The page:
It has been quiet around here. Here as in the blog site. That is a sure sign our lives are anything but quiet. I'll give you a quick run down over the next few days going from the present, then back in time. First of all, I hope you had a wonderful Halloween. We did. Kirk and I went to the school parties to help out frazzled mom who attended one party and we the other. One child was a skunk, another a unicorn, and the oldest grade-schooler, an artist's interpretation of a deer, the artist being me.
All three costumes had tutu's. Tutus go with everything you know, or so Pinterest tells me. Thirty some hours of costume building on my part equated to three very happy children so I'd call it a success. The best part came when we sent the kid's and their mom off to meet up with her sister, our oldest daughter, to go trick or treating. We then went home and relaxed by the fire. Aw....., peace and quiet! Our first Halloween in the easy chair and no trick or treaters since we live too far out. I love seeing the joy on our grand daughter's faces but I am not a Halloween fan.
When it got dark, we headed out to gather eggs, plus lock the hens and goats up. I discovered that Rachel was setting. She has set before and I'm getting wise to the look. Besides I saw her in the same basic position earlier in the day. It's my fault really. I've been leaving the light on in the chicken coop at night. It is not that the girls are scared of the dark but egg production has almost ceased. We get two or three eggs a day at most and that is not enough for six hungry mouths. Our light hours have dipped below 14 as we are nearing winter solstice in December.
Typically, I do not add artificial light in the winter and just put up with decreased egg production. Not this decreased. Last year we got by fine because the 22 hens laid so, so throughout the winter. The chicks came in the mail right before Easter in 2015 and started laying early fall and continue for a couple years before I put them can them and new chickens take their place. That is our normal routine. BUT, this year is different for several reason. We have only eight hens left from last year since the fox came hunting.
This year we had natural hatches and the first was early April and it was four roosters. Roosters don't lay eggs. We would have normally not had chicks at all but would have waited until next spring and set up the incubator. Due to the addition of a new breed, Easter Eggers, and a new environment more conducive to setting for the Austrolorps, we had natural hatches. So glad we did since the fox reduced our numbers so drastically. But, it is a new experience for us and there are glitches to work out.
The next two natural hatches began in May, a month later than April and continued through the summer months. That means the earliest batch of hens is due to start production now. Now when hours of light are waning too low. The next batch will mature in December. The darkest month. That is where the problem comes in. It works like this, light passes through the pupil in the eye to the pituitary gland which triggers egg laying by releasing a hormone to the ovaries. It takes 14 hours, or greater, of light hours to do this trick.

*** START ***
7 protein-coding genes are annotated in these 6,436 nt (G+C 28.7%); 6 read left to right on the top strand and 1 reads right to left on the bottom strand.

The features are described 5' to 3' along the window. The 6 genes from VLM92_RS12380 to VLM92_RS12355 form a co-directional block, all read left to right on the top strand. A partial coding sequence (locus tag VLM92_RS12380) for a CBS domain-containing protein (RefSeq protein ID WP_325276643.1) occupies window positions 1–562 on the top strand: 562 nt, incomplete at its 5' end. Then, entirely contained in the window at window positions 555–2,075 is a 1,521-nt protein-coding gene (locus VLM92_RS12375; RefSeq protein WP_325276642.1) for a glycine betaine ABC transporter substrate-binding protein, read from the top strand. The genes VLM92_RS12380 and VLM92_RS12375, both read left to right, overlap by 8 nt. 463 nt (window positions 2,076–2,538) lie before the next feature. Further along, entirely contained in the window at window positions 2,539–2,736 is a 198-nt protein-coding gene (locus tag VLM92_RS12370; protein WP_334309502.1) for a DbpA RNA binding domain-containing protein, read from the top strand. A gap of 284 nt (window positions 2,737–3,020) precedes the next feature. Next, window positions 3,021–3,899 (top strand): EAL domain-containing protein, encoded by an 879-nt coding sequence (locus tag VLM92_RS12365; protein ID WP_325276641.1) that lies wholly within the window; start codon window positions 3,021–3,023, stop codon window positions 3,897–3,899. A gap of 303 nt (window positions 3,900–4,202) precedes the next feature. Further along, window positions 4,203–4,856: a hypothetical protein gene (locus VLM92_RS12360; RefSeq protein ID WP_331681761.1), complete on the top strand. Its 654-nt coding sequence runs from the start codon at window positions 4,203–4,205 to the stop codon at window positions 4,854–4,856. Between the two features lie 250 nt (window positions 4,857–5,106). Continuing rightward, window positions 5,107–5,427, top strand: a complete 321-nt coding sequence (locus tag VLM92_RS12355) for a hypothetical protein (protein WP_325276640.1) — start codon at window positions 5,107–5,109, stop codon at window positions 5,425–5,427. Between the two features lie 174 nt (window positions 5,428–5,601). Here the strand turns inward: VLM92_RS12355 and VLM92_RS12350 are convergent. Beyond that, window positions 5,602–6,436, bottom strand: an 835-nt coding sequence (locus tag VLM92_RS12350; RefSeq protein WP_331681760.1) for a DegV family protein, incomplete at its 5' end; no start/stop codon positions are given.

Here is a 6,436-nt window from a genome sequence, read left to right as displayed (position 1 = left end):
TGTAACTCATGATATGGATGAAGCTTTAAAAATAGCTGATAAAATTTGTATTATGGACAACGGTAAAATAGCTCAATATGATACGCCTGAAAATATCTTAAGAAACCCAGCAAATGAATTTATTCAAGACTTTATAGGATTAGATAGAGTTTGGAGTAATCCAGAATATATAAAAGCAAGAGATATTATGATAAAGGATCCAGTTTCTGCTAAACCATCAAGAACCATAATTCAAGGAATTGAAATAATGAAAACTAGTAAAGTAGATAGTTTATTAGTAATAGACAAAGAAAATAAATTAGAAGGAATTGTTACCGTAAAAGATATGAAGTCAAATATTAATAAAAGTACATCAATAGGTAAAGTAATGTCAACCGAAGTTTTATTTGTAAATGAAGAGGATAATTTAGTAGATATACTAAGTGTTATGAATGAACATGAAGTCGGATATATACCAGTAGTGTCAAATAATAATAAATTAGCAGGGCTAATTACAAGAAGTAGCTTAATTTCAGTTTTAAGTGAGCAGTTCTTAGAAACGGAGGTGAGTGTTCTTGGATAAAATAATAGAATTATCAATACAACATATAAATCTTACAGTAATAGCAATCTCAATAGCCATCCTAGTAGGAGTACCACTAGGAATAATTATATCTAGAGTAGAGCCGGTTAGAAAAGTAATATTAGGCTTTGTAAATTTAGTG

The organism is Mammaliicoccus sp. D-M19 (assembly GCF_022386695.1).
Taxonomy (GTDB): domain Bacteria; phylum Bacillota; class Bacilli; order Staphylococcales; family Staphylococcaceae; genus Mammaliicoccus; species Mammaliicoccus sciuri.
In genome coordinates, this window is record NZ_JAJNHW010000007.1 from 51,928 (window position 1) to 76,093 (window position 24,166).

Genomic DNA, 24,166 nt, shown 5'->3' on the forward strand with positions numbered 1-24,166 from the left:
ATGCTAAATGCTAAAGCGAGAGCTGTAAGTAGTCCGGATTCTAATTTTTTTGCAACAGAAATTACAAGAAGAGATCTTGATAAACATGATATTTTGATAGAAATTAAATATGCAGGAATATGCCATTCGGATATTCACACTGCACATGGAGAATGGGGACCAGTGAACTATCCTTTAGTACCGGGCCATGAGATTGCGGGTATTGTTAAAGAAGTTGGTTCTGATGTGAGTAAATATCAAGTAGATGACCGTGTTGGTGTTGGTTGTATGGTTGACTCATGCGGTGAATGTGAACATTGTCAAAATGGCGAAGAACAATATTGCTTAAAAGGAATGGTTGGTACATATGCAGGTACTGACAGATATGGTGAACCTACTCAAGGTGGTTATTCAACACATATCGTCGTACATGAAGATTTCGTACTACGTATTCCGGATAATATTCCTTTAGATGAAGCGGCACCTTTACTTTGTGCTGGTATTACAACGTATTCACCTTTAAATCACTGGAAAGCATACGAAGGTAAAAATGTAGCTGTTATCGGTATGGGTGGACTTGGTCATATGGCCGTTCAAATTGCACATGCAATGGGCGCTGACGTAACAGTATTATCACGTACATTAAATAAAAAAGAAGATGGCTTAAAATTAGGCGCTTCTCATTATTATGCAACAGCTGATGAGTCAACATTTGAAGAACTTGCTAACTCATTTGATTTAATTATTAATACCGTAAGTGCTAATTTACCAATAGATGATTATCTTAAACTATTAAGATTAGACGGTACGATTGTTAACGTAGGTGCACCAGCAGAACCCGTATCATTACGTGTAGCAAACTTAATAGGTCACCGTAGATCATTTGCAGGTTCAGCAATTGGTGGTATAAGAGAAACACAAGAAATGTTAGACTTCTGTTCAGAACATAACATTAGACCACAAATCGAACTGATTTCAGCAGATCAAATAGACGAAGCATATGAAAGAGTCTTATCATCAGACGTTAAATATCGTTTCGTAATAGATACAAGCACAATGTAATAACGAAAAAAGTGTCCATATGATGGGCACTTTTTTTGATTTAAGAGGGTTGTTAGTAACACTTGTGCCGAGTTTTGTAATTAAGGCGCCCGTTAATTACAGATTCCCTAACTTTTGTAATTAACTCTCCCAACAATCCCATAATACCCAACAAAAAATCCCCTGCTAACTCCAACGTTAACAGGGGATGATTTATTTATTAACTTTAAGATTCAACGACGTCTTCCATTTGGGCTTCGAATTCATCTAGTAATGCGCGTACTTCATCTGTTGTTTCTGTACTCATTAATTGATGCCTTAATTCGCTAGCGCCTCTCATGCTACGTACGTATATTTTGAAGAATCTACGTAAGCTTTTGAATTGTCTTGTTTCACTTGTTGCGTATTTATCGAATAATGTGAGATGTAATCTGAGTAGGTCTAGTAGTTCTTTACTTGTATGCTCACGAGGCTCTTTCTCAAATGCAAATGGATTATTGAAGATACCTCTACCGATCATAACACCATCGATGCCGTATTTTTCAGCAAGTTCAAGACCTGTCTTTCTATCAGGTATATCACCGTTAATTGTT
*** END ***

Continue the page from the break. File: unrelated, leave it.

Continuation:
Of the older hens who survived the fox, the 3 Easter Eggers just completed a molt, having it delayed by hatching out chicks. Now with the light low they don't want to start up again. The non setting Rhode Island hen and the Wyandotte, the two Asian Blue hens who also don't set, and the earliest hen to hatch out chicks (an Austrolorp), are the only ones laying eggs. Now the Austrolorp, Rachel, wants to set again. That would bring us down to four hens laying eggs at a reduced rate so Rachel -- sweetheart-- I know it is my fault because I've given you too much light, but honey-- NO!! I'm not going to let you set.
A week and a half ago we bought a timer. The timer is suppose to plug into the socket in the ceiling light. Another light will then be plugged into the timer. This will increase the light hours to over 14 and yet not require that the main light be left on all night. This will save electricity. This should discourage Rachel. We bought the timer when we bought more fencing materials. Hence, the fence was put up because we desperately needed more pasture to feed the calves and the Halloween costumes needed done so the light was not set up.
Thanks to Rachel, this project has moved up the ladder in importance. Yet, what I really hope is:
1. That next year we will not have a fox problem.
2.That next year, since our hens were born at varying times, that they will molt at different times. I'm told they are suppose to.
3. That the three hens left -of the five hens setters we started with-- will be better than ever at hatching and raising chicks and new hens will join the ranks. Of course that the hatches will be earlier in the spring also.
Amazingly after 30 years of raising chickens, I still have no idea what I'm doing. Order chicks from a hatchery and raise them or even hatch them in my own incubator and raise them in a coop and chicken run set up and I'm pretty good. Only pretty good because when you have livestock new things never experienced before have a way of emerging from nowhere. Still that that scenario is pretty comfortable for me. It is when I shifted to free range and self-sufficiency hatching that the --I have no idea what I'm doing feelings emerged. That's okay because I figure if one does not feel that way on a regular basis, one is not stretching and growing by leaps and bounds. It is a humbling experience. And humble means teachable.
I think that is just where the Savior wants me to be. As I discover light and truth, I realize just how incredible this beautiful world is. Everything around me testifies of Him and the more I learn the more I know it was no happenstance that created such an intricately perfect world.